Satellites cannot replace surface-level monitors. They can’t spot certain pollutants, such as ground-level O3. They typically detect the pollution in the entire column of air between the satellite and the ground, rather than the near-surface concentrations that we breathe. And because most environmental satellites are polar orbiting, they deliver only snapshot values for any single location, typically once a day or less. However, when used in combination with surface monitors and advanced models, satellites can amplify the power of existing air-quality monitoring many times over. For the past 20 years, NASA’s Earth Observing System, detailed in figure 2, has employed a suite of space-based instruments to track everything from atmospheric water vapor and global temperature profiles to smoke and oceanic phytoplankton levels.
Putting the data to good use
To help facilitate the transfer of NASA data and knowledge to those working at the intersection of public health and air quality, NASA’s HAQAST members collaborate with a variety of public stakeholders to identify the most pressing air-quality and public-health research issues that can be informed with satellite data.
At Georgia Tech, HAQAST members Ted Russell and Talat Odman are heading a project aimed at bringing satellite data to bear on wildland-fire smoke, the largest source of fine particulate matter in the southeastern US. Particulates smaller than 2.5 μm in diameter have been linked to premature death from cardiovascular diseases and can trigger or amplify the symptoms of a host of respiratory illnesses. They are easily airborne and can drift miles from a fire to a suburban or urban area. With wildland fires on the rise, the need for accurate measurements of fine particulate matter in the sparsely monitored southeastern US is urgent.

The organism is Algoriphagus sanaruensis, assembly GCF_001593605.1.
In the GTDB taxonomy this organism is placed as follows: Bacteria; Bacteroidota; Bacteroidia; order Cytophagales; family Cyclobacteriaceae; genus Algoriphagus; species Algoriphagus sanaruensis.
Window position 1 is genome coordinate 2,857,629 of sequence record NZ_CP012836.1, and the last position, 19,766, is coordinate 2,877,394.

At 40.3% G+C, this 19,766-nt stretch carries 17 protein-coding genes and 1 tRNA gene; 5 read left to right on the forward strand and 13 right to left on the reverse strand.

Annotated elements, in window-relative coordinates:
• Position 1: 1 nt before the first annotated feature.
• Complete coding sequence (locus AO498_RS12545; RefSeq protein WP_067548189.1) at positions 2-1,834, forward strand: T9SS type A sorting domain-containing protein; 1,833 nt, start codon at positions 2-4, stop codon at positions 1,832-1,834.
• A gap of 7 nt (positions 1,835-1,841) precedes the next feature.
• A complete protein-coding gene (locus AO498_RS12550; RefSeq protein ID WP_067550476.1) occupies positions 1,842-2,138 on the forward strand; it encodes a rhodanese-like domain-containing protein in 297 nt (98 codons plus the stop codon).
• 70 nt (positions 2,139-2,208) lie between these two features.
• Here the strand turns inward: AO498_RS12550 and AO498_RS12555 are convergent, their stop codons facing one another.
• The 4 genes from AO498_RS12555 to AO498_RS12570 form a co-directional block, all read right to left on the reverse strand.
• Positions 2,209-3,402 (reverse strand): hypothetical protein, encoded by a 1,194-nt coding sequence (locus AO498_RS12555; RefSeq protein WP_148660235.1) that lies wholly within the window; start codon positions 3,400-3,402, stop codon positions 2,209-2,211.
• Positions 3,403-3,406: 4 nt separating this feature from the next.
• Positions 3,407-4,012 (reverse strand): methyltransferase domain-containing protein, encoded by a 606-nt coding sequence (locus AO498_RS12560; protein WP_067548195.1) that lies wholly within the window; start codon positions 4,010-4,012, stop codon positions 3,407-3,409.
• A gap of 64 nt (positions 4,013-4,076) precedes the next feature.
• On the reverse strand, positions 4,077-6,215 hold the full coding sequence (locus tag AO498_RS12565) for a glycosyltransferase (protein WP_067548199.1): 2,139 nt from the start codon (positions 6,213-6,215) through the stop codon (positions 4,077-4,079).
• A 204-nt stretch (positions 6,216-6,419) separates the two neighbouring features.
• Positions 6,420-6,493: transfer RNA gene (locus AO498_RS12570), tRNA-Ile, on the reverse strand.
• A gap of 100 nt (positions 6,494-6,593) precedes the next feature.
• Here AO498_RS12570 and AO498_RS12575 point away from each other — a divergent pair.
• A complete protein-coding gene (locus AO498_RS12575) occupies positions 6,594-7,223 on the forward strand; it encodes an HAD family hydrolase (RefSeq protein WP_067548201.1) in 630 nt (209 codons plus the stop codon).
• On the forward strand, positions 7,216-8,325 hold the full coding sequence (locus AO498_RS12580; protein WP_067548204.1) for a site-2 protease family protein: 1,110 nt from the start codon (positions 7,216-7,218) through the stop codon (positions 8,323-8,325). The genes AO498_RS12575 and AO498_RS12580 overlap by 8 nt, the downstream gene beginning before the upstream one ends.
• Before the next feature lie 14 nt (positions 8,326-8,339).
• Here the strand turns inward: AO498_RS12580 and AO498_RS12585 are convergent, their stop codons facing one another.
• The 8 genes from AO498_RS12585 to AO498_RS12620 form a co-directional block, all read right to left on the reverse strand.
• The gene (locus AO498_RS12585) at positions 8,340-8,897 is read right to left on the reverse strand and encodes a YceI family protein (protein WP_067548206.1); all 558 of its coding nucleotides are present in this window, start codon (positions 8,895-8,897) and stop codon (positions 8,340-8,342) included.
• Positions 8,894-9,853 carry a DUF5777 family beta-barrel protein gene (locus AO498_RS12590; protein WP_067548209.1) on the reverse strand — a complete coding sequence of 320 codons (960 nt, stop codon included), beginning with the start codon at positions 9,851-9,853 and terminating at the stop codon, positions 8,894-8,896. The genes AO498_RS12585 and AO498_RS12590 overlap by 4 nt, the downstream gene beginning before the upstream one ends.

Russell and Odman are using satellite data retrieved from NASA’s MODIS, VIIRS, and GOES instruments, shown in figure 3, to help pinpoint the exact locations of fires and to capture the heights of their smoke plumes. Those data feed Russell and Odman’s models to improve smoke forecasts, both for cities and for rural areas that do not have their own system of ground monitors.
On the other side of the country, San Jose State University’s Frank Freedman and colleagues are combining daily satellite data from NASA’s MODIS instrument with ground monitoring data and powerful computer models to provide retrospective estimates of air pollution at fine spatial detail. The team is developing a Web-based app that will reconstruct a searchable history of air pollution at a fine scale. For instance, the app will be able to provide daily or even hourly averages of historic air pollution fields surrounding major roadways.